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Bringing a Negligence Claim For A Toxic Tort

Our environment is not the only thing that can be damaged by pollutants, toxic gasses, and hazardous chemicals. Exposure to these toxic products in the workplace has caused numerous injuries and illnesses to individuals. When injuries from dangerous products occur, an injured party may have a toxic tort claim. Toxic tort claims are often brought before the courts by a group of people in what is known as a class-action lawsuit. A group of workers who are exposed to chemicals that cause them to get sick might bring a toxic tort claim. Additionally, a group of residents might bring forth a claim if their water has been contaminated. Class action lawsuits are more common in toxic tort claims, but an individual may also bring a toxic tort lawsuit before the court if they were injured.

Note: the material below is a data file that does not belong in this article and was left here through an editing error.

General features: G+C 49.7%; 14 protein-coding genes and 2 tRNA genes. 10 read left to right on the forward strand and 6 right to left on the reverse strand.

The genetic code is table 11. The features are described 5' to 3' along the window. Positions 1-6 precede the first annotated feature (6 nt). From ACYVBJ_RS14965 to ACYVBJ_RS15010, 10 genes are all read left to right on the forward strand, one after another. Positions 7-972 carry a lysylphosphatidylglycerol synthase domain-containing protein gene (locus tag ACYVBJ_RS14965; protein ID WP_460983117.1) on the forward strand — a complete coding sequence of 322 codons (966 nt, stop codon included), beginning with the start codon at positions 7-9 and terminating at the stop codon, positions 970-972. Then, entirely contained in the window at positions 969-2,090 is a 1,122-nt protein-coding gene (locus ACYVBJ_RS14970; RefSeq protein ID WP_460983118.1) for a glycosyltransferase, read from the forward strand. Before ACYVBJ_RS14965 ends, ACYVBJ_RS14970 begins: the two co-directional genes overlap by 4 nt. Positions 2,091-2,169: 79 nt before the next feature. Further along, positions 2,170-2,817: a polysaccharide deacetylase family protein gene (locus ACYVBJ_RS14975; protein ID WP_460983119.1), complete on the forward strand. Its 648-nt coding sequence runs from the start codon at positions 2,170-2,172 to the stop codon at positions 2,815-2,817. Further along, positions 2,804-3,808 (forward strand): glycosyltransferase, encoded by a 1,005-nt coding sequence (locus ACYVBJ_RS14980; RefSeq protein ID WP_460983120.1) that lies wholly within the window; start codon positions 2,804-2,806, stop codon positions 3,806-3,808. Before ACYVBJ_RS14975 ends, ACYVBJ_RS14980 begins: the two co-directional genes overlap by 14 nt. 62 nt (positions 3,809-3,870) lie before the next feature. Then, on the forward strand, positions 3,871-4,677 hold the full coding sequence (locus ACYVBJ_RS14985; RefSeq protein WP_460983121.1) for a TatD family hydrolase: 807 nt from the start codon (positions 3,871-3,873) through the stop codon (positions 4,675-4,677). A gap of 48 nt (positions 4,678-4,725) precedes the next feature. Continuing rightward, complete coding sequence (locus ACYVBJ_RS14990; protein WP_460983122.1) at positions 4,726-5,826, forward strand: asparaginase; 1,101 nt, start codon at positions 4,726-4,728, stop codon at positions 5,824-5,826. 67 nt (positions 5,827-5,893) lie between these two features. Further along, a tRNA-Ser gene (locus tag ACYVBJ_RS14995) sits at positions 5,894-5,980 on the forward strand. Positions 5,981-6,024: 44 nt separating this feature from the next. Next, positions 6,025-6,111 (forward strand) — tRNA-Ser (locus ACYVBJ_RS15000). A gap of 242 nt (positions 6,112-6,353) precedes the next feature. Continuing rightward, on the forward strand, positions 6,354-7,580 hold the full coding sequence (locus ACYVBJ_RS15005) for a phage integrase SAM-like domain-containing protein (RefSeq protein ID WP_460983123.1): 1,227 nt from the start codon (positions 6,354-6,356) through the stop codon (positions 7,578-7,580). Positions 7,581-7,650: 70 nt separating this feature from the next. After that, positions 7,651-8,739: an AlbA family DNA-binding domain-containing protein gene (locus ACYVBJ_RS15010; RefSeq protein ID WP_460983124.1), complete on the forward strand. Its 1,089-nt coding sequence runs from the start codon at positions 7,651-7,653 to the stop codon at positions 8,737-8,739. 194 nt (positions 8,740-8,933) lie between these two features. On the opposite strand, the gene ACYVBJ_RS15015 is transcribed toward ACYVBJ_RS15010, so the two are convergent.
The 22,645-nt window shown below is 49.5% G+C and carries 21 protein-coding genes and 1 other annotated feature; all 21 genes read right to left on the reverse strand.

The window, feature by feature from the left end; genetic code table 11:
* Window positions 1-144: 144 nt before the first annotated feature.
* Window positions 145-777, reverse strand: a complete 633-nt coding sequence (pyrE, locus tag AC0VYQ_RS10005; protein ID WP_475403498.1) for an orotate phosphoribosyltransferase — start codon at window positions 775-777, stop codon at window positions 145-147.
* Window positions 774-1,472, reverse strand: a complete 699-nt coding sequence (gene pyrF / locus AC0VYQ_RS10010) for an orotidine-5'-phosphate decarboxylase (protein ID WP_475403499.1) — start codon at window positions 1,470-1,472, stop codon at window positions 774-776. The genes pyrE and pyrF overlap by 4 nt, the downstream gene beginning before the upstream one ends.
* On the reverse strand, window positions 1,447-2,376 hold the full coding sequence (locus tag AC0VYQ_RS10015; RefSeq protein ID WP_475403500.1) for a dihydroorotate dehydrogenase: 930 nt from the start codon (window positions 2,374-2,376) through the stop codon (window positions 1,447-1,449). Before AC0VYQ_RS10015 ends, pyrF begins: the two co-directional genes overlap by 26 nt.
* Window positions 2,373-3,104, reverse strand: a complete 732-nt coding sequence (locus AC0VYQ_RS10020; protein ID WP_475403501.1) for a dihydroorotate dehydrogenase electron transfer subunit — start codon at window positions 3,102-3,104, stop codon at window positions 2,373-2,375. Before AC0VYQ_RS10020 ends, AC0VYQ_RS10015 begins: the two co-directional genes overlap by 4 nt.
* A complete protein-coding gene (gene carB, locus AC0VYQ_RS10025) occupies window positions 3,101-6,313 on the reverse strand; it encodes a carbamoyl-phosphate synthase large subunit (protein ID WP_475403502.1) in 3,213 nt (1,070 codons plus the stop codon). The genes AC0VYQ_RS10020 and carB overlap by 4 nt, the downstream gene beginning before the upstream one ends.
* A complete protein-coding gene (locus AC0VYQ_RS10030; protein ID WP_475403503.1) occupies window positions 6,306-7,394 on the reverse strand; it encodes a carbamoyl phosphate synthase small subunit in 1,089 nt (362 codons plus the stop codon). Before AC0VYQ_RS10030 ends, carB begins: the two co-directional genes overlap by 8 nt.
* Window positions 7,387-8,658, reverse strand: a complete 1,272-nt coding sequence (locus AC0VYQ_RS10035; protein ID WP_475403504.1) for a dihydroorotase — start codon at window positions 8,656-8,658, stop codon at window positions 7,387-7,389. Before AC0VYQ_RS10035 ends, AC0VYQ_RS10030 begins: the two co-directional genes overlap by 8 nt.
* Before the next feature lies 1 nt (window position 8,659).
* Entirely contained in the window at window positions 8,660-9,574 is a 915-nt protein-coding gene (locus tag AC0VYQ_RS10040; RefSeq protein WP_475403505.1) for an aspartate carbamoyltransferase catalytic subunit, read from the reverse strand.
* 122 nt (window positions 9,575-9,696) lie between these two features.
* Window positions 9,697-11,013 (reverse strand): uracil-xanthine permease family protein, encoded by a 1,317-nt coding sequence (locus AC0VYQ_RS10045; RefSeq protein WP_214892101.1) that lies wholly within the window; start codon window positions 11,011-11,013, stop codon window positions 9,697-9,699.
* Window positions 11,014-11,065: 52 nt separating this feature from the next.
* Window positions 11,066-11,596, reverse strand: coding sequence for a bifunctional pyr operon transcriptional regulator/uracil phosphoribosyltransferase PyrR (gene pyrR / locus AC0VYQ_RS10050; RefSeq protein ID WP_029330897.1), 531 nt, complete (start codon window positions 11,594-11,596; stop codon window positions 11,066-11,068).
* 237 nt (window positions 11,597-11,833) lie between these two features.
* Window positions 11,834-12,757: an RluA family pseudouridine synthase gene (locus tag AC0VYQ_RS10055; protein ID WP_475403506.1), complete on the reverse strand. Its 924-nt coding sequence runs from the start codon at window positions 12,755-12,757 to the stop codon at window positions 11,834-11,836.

Toxic tort claims exist in several different contexts. The first context is occupational exposure. Workers who are exposed to toxins either at high levels for a short period of time or low levels for an extended period may sustain injuries because of the chemicals. Toxic injury can also be found through pharmaceutical drugs. Pharmaceutical drugs that have unintended side-effects can be the subject of a toxic tort. Exposure to chemicals in the home can be another type of toxic tort. Exposure to toxins in the home are most often found when residents breathe in or ingest substances such as toxic mold, or contaminated drinking water. Finally, consumer products can cause injuries because of the toxic materials present in them. For example, individuals suffering unintended consequences from the use of pesticides could potentially have a toxic tort claim.